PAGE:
When schools break up for the holidays, and you're a parent or caregiver wondering how you're going to get through the next several weeks. :-) How about setting your child(ren) a challenge - to keep a weather log for a continuous 14-day period. Depending on their age and sophistication, you could make the log shorter or longer, and easier or harder. Here are some suggestions...
I recently passed through Auckland International Airport, and paid special attention to the various displays about Jean Batten. You may have seen her Percival Gull aircraft beautifully on display high up in the international terminal heading, as below. There is also a statue of her just outside the international terminal building.
Relative humidity does not measure mugginess.
The news in late November 2009 made much of the presence of icebergs heading north out of the Southern Ocean. There is an impressive photo of one of the icebergs here. The story got me thinking again about the amazing properties of water, so I will continue the thread of a previous post by focusing on ice.
As we approach summer in NZ, the Sun gets higher in the sky and increasingly warms the Earth and the air around us. In the early 1600s Galileo Galilei explained that the Earth goes around the Sun, but there's no reason why we can't discuss the apparent movement of the Sun across the sky, as you see it from a frame of reference fixed to the Earth. Let's do that, and investigate the different ways that the Sun drives our seasons.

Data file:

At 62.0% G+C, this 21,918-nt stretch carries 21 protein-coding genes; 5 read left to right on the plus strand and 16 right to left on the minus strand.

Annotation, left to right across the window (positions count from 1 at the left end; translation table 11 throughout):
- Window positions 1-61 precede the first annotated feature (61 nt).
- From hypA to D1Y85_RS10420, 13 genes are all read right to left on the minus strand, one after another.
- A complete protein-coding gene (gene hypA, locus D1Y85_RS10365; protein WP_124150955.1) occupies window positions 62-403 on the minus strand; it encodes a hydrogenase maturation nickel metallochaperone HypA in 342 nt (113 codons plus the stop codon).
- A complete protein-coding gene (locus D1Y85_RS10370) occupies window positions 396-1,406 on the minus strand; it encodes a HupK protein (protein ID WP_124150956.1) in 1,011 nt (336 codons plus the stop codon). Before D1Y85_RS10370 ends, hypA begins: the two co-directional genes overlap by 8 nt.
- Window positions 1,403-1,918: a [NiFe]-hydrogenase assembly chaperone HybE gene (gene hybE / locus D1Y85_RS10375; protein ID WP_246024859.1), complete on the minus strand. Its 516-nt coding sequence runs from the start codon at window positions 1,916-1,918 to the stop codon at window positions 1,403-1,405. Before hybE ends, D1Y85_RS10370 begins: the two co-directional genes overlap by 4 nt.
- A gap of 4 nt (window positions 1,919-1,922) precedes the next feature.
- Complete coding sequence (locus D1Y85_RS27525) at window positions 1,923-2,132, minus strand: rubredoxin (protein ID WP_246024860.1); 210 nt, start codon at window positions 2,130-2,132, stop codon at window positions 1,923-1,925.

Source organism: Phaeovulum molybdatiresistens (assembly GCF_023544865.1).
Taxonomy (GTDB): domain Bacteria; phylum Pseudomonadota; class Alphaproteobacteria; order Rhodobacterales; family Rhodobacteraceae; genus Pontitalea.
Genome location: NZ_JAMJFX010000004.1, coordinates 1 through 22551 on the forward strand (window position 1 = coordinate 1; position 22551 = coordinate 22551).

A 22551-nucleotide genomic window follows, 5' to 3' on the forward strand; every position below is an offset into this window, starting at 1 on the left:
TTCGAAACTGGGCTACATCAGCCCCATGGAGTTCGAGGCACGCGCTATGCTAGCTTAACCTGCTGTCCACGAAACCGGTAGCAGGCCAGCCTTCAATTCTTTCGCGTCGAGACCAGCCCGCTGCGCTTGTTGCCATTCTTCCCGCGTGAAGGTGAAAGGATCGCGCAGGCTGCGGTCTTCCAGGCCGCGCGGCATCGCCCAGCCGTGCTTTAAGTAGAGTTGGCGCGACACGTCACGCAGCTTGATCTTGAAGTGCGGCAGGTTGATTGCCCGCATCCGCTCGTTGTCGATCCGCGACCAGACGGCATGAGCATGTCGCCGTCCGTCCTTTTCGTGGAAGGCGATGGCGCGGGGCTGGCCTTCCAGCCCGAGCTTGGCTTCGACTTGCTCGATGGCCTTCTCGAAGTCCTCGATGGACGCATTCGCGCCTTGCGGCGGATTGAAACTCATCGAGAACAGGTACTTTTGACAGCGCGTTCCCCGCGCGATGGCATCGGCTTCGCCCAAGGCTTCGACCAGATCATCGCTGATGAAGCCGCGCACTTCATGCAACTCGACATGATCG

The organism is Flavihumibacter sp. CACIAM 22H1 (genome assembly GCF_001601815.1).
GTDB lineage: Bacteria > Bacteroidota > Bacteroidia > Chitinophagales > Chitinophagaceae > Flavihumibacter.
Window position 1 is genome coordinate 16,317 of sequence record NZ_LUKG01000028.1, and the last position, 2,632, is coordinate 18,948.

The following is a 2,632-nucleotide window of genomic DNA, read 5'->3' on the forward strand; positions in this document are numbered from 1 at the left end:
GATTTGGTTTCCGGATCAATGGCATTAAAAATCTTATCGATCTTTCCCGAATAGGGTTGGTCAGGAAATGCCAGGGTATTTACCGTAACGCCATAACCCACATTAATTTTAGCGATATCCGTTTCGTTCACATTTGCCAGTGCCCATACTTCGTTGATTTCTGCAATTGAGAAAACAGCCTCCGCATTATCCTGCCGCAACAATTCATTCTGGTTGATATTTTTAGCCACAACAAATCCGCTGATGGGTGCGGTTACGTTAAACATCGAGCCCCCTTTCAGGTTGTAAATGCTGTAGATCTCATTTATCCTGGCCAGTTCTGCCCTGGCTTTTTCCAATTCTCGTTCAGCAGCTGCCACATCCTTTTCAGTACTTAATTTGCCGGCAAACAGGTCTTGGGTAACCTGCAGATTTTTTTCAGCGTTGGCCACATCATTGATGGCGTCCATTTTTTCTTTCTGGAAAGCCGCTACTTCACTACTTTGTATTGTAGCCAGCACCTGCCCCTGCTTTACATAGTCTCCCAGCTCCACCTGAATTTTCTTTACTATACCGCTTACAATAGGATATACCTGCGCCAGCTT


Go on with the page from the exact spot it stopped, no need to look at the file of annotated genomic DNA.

As I indicated at the end of the recent post about surface tension, I've started a new thread about the amazing properties of water. This time I'll write about saturation, what it is and what it isn't. The reason I included the bit about "what it isn't" is that a close friend once asked what saturation actually was - they thought that if the air were "saturated" it was like walking through a swimming pool. Not an unreasonable deduction based on our everyday meaning of "saturation".
We've just had some very strong winds over NZ, so I'm writing this short post to give some background to it. First of all, check out these peak northwesterly wind speeds from the morning of Wednesday 4 November:
mean wind (including gusts and lulls) strongest gust South West Cape (Stewart Island) 143 km/h183 km/hCastlepoint (Wairarapa coast)109 km/h161 km/hPuysegur Point (bottom of Fiordland)100 km/h144 km/h
Water is an amazing substance. It has many properties that have a big impact on our lives and, I think, are quite useful for us to know about. One of these is the property of surface tension, which water shares with other less prevalent liquids. So what is surface tension? Wikipedia describes it as being caused by "the attraction between the liquid's molecules" which acts at the surface of the liquid to "diminish the surface area".